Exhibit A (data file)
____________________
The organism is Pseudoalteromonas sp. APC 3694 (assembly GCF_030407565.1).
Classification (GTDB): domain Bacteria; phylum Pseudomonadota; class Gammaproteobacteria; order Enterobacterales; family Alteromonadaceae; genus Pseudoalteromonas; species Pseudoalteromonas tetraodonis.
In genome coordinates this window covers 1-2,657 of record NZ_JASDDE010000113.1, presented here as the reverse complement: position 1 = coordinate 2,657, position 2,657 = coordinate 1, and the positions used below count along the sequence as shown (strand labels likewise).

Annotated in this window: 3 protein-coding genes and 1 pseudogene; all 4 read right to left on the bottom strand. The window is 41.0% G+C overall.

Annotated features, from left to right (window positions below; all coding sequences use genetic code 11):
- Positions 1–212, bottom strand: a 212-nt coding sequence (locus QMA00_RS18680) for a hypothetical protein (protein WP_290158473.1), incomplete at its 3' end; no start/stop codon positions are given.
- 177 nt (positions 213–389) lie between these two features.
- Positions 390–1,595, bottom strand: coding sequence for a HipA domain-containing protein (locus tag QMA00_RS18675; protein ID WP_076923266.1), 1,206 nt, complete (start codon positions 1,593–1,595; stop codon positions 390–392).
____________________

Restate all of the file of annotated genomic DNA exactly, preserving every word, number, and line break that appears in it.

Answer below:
The organism is Pseudoalteromonas sp. APC 3694 (assembly GCF_030407565.1).
Classification (GTDB): domain Bacteria; phylum Pseudomonadota; class Gammaproteobacteria; order Enterobacterales; family Alteromonadaceae; genus Pseudoalteromonas; species Pseudoalteromonas tetraodonis.
In genome coordinates this window covers 1-2,657 of record NZ_JASDDE010000113.1, presented here as the reverse complement: position 1 = coordinate 2,657, position 2,657 = coordinate 1, and the positions used below count along the sequence as shown (strand labels likewise).

Annotated in this window: 3 protein-coding genes and 1 pseudogene; all 4 read right to left on the bottom strand. The window is 41.0% G+C overall.

Annotated features, from left to right (window positions below; all coding sequences use genetic code 11):
- Positions 1–212, bottom strand: a 212-nt coding sequence (locus QMA00_RS18680) for a hypothetical protein (protein WP_290158473.1), incomplete at its 3' end; no start/stop codon positions are given.
- 177 nt (positions 213–389) lie between these two features.
- Positions 390–1,595, bottom strand: coding sequence for a HipA domain-containing protein (locus tag QMA00_RS18675; protein ID WP_076923266.1), 1,206 nt, complete (start codon positions 1,593–1,595; stop codon positions 390–392).